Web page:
Despite this, interest in Drivechain has consistently been low, so what explains this profound apathy for sidechains?
“Optimistic” reasons for sidechain apathy
1. Sidechains Are Hapless / Useless
Perhaps sidechains are just a bad idea? And, since there’s no point wasting time talking about a useless feature, people rightly don’t talk about it. I think that the causality here is reversed: people become disinterested first, and this disinterest drives them to make lazy, error-prone comments.
2. Sidechains Are Inherently Boring
Perhaps sidechains are inherently boring. But this does not square with the attention they get from Bitcoin Media, and their disruptiveness to the competitive landscape and to people’s investments.
3. People are Busy
Perhaps people are just too busy with everything that is going on. But this explanation would apply equally well to every new idea. And drivechain is a very old idea, it is much older than SegWit and was published in 2015.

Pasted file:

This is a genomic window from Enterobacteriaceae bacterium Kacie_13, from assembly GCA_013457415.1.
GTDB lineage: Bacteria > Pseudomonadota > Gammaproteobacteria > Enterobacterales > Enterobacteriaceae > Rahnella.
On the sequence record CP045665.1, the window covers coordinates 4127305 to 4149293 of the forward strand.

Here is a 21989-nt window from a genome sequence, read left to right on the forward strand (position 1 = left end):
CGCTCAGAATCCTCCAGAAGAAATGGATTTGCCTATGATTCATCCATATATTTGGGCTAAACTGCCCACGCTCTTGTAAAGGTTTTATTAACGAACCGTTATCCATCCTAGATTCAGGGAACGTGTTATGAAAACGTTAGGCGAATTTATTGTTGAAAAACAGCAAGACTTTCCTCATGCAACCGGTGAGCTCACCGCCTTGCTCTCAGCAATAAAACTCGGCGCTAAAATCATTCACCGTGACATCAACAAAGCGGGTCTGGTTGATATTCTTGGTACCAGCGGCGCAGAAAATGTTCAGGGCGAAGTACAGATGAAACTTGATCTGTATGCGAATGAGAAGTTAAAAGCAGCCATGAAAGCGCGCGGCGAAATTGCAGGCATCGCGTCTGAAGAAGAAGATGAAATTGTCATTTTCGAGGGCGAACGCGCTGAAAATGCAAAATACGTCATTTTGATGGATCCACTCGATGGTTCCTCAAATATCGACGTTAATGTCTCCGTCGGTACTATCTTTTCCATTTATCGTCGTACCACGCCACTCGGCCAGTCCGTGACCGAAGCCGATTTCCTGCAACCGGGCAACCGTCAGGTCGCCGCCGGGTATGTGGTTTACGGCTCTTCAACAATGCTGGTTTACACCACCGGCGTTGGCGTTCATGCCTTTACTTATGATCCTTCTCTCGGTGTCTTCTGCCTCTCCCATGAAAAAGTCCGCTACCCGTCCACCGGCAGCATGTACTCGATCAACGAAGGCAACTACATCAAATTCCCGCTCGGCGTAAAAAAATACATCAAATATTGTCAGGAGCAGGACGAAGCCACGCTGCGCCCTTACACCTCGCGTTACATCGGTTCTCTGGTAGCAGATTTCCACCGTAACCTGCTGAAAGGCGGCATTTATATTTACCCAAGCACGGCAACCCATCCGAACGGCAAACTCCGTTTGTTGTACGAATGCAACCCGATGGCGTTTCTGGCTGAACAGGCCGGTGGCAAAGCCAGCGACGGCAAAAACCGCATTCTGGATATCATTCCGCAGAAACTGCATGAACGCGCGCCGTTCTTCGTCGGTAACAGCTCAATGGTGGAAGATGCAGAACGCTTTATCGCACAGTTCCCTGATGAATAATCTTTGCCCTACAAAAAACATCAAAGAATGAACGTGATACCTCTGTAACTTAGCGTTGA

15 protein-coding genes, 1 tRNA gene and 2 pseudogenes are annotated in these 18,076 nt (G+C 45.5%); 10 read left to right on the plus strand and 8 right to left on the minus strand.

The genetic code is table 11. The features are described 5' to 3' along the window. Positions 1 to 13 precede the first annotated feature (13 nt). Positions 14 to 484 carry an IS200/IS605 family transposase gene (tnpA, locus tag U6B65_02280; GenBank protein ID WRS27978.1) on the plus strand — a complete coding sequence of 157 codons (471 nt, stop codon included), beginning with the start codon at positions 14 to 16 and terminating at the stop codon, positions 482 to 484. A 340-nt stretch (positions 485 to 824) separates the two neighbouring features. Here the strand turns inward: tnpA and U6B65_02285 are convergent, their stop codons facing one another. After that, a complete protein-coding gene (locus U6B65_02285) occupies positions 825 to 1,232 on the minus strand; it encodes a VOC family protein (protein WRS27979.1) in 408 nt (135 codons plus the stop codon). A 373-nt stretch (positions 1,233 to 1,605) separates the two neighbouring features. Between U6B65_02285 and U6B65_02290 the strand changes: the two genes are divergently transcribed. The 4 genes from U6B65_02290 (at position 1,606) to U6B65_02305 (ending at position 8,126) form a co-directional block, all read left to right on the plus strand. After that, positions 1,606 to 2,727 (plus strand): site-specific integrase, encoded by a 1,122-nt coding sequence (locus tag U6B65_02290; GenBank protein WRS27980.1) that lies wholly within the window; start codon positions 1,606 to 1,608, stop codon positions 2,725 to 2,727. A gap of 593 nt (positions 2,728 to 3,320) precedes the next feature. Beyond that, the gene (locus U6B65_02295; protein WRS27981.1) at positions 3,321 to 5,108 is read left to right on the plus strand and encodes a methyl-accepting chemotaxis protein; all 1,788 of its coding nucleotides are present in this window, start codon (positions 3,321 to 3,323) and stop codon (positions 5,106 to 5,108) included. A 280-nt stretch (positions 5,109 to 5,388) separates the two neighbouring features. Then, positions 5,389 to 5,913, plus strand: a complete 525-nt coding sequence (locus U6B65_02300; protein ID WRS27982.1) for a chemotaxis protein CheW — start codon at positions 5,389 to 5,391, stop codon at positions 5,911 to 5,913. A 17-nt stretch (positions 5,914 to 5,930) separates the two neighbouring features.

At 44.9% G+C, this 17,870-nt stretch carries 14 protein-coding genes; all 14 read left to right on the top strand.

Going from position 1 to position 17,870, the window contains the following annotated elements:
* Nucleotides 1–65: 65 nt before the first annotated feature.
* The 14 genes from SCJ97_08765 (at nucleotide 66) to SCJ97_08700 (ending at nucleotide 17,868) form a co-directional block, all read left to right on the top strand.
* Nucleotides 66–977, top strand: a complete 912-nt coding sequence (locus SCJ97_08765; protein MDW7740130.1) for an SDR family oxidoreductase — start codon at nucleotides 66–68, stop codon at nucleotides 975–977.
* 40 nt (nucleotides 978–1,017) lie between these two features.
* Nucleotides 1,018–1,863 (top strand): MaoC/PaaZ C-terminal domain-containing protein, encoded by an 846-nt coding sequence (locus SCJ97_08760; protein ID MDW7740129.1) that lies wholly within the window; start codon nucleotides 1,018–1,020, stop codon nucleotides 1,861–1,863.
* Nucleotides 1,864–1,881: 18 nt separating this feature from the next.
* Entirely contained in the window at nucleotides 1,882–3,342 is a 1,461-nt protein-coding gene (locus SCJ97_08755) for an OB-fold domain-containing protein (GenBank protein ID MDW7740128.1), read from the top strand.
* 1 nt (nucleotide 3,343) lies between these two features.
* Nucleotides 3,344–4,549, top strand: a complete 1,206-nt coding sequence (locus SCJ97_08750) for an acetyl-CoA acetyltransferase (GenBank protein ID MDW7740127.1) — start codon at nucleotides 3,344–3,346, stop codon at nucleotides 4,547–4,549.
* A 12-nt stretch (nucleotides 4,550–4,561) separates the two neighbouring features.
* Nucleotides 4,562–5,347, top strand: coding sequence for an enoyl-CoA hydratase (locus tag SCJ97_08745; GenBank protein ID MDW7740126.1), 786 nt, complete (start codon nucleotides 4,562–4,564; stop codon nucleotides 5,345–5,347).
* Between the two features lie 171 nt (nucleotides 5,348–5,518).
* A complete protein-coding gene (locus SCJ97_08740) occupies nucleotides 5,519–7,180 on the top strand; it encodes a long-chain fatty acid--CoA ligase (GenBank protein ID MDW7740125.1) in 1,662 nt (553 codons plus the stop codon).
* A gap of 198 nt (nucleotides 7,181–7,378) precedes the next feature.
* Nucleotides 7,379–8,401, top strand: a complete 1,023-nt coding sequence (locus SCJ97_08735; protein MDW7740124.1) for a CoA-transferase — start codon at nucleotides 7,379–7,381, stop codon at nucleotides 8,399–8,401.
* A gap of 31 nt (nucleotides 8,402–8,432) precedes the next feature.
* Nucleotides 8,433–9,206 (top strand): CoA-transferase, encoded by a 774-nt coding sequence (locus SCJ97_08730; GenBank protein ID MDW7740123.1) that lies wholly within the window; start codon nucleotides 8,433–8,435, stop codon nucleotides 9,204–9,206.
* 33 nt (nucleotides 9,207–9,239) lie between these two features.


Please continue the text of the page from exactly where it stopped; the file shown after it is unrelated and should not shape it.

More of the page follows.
So the potential for interest in sidechains is there, but the inherent interest is just disproportionately low.
So, then, why is that? Here I present what I feel are the real reasons.
“Pragmatic” reasons for sidechain apathy
1. Reputational downside/different risk profile
Crypto-commentators care a lot about their reputation, as it can lead to lucrative job offers (in every sense – paid well and no work required), access to capital, invitations to luxurious conferences, and personal fame/prestige.
And sidechains, along with their benefits, do present a scary new risk. Unlike the “code risks” in, for example, P2SH or CLTV, these risks can not be systematically hunted down and eliminated. So, commentators may see themselves as in a similar situation to the FDA [in the US], or an academic IRB: they will be disproportionately blamed if something goes wrong, but will not disproportionately benefit if everything goes well.